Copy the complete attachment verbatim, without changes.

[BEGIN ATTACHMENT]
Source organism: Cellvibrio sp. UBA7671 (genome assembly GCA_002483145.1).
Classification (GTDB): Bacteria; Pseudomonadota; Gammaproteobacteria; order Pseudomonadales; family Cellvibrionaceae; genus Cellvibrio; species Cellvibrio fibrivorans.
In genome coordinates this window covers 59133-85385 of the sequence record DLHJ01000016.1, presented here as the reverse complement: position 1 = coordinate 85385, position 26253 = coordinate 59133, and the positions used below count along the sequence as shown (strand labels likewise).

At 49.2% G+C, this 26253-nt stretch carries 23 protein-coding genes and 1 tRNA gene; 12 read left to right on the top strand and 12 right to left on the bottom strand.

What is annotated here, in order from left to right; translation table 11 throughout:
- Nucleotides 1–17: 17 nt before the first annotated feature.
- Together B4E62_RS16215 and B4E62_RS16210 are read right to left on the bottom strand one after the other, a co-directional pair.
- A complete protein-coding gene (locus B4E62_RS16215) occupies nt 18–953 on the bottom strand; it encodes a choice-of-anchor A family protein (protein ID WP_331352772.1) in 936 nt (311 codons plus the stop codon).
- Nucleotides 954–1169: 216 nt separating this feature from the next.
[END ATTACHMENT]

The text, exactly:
Source organism: Cellvibrio sp. UBA7671 (genome assembly GCA_002483145.1).
Classification (GTDB): Bacteria; Pseudomonadota; Gammaproteobacteria; order Pseudomonadales; family Cellvibrionaceae; genus Cellvibrio; species Cellvibrio fibrivorans.
In genome coordinates this window covers 59133-85385 of the sequence record DLHJ01000016.1, presented here as the reverse complement: position 1 = coordinate 85385, position 26253 = coordinate 59133, and the positions used below count along the sequence as shown (strand labels likewise).

At 49.2% G+C, this 26253-nt stretch carries 23 protein-coding genes and 1 tRNA gene; 12 read left to right on the top strand and 12 right to left on the bottom strand.

What is annotated here, in order from left to right; translation table 11 throughout:
- Nucleotides 1–17: 17 nt before the first annotated feature.
- Together B4E62_RS16215 and B4E62_RS16210 are read right to left on the bottom strand one after the other, a co-directional pair.
- A complete protein-coding gene (locus B4E62_RS16215) occupies nt 18–953 on the bottom strand; it encodes a choice-of-anchor A family protein (protein ID WP_331352772.1) in 936 nt (311 codons plus the stop codon).
- Nucleotides 954–1169: 216 nt separating this feature from the next.